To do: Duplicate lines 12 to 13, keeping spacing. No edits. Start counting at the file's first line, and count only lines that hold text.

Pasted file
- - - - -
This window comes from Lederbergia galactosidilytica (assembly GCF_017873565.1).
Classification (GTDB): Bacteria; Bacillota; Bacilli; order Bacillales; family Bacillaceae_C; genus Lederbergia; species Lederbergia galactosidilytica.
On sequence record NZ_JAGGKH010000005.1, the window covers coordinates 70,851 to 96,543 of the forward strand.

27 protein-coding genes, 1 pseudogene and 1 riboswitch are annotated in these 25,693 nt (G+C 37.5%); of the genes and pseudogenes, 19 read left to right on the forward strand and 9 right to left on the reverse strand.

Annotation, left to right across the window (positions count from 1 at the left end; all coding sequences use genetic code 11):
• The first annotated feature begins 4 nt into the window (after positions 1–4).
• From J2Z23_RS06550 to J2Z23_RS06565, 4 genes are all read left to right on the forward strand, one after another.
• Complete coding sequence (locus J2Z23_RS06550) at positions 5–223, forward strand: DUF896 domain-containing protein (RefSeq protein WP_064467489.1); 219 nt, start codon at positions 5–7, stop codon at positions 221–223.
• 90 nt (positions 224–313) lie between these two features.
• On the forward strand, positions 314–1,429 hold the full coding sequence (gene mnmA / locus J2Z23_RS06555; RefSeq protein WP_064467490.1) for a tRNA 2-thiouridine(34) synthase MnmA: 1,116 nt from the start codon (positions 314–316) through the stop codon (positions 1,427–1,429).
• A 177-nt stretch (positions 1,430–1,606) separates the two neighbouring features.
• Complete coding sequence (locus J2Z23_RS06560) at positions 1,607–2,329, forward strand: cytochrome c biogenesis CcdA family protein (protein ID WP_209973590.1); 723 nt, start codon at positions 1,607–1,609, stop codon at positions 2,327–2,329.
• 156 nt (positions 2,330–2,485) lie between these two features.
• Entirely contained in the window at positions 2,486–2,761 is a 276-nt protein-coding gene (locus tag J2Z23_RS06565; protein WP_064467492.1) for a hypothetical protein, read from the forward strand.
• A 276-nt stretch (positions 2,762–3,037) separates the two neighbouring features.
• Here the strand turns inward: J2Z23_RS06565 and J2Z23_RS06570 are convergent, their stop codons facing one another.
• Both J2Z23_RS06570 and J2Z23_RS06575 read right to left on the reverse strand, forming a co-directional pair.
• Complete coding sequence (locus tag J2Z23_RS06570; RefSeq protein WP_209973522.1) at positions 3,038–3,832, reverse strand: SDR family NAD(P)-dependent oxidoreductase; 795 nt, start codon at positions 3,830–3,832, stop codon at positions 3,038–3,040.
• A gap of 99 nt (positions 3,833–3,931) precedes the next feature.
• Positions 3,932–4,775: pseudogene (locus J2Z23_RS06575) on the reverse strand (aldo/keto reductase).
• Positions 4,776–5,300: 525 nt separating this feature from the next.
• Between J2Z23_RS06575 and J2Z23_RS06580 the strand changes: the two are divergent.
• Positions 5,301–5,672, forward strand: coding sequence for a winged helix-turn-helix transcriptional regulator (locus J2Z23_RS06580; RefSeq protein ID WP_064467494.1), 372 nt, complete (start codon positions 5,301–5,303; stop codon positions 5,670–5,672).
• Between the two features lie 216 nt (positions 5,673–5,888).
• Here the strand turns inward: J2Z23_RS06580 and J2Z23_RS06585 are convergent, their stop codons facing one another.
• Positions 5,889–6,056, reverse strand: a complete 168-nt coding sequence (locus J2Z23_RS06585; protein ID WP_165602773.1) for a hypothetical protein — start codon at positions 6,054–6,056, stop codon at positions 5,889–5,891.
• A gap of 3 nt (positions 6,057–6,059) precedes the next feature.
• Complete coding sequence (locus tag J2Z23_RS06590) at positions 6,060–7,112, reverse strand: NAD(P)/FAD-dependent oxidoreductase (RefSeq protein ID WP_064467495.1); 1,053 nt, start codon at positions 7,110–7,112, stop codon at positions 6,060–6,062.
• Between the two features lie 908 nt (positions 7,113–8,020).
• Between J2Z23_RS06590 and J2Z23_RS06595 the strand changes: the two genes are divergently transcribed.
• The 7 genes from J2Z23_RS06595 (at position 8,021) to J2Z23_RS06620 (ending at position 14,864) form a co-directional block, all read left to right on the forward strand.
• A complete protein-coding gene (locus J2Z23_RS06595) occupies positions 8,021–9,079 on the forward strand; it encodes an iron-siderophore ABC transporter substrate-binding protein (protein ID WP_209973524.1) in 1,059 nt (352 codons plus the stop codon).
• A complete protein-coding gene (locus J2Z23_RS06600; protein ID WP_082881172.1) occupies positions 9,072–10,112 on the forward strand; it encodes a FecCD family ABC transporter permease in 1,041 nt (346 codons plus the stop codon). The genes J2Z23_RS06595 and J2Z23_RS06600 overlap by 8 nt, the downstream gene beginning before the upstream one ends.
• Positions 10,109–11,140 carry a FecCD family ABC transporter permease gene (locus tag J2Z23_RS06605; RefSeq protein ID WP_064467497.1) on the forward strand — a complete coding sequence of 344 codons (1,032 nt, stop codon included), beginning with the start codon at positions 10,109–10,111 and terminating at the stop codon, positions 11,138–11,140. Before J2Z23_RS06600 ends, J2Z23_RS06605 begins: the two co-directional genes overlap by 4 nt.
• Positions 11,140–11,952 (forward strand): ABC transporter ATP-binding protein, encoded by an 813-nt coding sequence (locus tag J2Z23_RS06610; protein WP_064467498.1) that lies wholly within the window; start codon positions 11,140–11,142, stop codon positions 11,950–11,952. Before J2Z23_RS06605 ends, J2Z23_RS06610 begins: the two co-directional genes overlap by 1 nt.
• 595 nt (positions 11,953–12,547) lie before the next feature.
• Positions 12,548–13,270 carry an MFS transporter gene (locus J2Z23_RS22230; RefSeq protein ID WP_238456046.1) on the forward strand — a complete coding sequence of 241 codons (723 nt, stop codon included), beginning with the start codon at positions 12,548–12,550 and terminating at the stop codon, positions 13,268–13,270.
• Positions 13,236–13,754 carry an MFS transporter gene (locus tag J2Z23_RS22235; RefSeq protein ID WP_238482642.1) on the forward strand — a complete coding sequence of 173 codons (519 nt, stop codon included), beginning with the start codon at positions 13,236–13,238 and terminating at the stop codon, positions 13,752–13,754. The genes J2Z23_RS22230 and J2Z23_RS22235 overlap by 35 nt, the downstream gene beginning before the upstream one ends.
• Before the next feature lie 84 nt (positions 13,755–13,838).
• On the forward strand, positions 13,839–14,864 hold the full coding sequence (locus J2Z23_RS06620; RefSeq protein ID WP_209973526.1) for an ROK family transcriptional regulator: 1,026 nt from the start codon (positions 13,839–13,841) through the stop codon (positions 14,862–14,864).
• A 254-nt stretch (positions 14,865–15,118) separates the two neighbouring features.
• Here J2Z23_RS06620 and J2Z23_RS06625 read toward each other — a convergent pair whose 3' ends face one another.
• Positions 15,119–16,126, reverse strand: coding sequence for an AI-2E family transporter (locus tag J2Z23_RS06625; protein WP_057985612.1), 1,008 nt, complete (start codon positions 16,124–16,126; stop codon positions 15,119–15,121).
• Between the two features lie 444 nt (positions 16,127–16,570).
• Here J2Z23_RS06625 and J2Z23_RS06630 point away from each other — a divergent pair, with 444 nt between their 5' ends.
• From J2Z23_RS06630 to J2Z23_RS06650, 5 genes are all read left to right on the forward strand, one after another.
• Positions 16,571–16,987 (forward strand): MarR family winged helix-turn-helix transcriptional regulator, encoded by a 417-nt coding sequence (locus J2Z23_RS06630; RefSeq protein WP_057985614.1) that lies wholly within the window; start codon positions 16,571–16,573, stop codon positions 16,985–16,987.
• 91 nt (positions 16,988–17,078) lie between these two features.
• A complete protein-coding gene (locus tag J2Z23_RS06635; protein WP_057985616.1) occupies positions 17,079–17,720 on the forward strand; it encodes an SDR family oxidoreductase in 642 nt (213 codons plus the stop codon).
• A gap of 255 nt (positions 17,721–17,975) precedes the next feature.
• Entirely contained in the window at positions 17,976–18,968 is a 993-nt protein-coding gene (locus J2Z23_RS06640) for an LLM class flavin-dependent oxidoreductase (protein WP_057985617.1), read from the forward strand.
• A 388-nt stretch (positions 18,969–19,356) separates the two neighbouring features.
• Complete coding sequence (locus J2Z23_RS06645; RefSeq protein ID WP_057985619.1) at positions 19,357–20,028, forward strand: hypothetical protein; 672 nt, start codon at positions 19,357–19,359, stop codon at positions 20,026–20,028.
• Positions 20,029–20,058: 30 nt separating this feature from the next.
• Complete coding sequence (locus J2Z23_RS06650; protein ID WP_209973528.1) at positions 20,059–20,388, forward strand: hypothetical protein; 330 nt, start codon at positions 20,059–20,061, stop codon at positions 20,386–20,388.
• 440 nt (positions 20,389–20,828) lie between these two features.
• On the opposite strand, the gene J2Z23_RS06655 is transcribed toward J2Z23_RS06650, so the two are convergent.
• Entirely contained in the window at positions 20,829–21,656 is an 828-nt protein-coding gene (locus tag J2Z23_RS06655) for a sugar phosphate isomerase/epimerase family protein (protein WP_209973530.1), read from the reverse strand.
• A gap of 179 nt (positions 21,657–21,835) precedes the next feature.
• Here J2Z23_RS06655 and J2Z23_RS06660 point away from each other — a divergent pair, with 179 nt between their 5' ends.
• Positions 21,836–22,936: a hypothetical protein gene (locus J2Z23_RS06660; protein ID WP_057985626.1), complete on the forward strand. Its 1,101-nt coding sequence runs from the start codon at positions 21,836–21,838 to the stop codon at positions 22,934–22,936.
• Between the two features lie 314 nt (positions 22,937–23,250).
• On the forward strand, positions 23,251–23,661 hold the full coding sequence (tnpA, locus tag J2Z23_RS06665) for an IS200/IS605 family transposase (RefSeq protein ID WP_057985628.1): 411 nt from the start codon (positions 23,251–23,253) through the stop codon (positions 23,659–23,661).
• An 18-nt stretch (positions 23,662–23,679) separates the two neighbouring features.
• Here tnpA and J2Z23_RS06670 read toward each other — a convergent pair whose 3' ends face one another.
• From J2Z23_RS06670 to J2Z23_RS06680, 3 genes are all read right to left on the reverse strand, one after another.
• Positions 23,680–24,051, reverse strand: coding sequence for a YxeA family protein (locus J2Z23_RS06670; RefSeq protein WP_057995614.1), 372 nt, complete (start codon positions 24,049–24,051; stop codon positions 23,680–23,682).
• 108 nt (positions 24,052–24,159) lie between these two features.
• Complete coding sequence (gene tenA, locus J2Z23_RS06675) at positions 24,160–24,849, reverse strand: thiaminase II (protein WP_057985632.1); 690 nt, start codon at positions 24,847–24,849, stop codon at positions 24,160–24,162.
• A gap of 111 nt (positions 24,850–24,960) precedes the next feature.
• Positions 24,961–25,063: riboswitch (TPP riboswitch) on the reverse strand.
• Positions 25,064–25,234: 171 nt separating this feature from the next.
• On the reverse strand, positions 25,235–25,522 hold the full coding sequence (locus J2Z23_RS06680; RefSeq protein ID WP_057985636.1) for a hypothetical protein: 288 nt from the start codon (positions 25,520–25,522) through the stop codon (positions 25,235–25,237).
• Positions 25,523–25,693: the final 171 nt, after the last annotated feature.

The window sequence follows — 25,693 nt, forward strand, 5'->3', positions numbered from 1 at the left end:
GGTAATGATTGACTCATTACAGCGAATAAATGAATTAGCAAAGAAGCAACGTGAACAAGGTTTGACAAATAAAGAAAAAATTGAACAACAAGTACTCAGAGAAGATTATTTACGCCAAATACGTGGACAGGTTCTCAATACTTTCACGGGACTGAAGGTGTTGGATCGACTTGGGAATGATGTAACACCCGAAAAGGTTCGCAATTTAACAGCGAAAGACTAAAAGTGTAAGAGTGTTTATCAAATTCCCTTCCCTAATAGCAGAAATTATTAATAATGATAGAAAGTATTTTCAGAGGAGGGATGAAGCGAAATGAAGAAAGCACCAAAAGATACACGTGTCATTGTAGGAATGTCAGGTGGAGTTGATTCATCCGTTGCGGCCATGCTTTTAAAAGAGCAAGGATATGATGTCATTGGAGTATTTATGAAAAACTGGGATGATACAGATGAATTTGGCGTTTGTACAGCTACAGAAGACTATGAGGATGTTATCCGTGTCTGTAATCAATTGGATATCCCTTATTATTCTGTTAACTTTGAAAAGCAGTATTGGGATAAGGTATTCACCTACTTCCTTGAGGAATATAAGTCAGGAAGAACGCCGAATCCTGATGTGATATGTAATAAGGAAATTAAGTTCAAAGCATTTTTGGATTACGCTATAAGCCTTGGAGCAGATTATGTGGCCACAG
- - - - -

• Complete coding sequence (locus J2Z23_RS06560) at positions 1,607–2,329, forward strand: cytochrome c biogenesis CcdA family protein (protein ID WP_209973590.1); 723 nt, start codon at positions 1,607–1,609, stop codon at positions 2,327–2,329.
• 156 nt (positions 2,330–2,485) lie between these two features.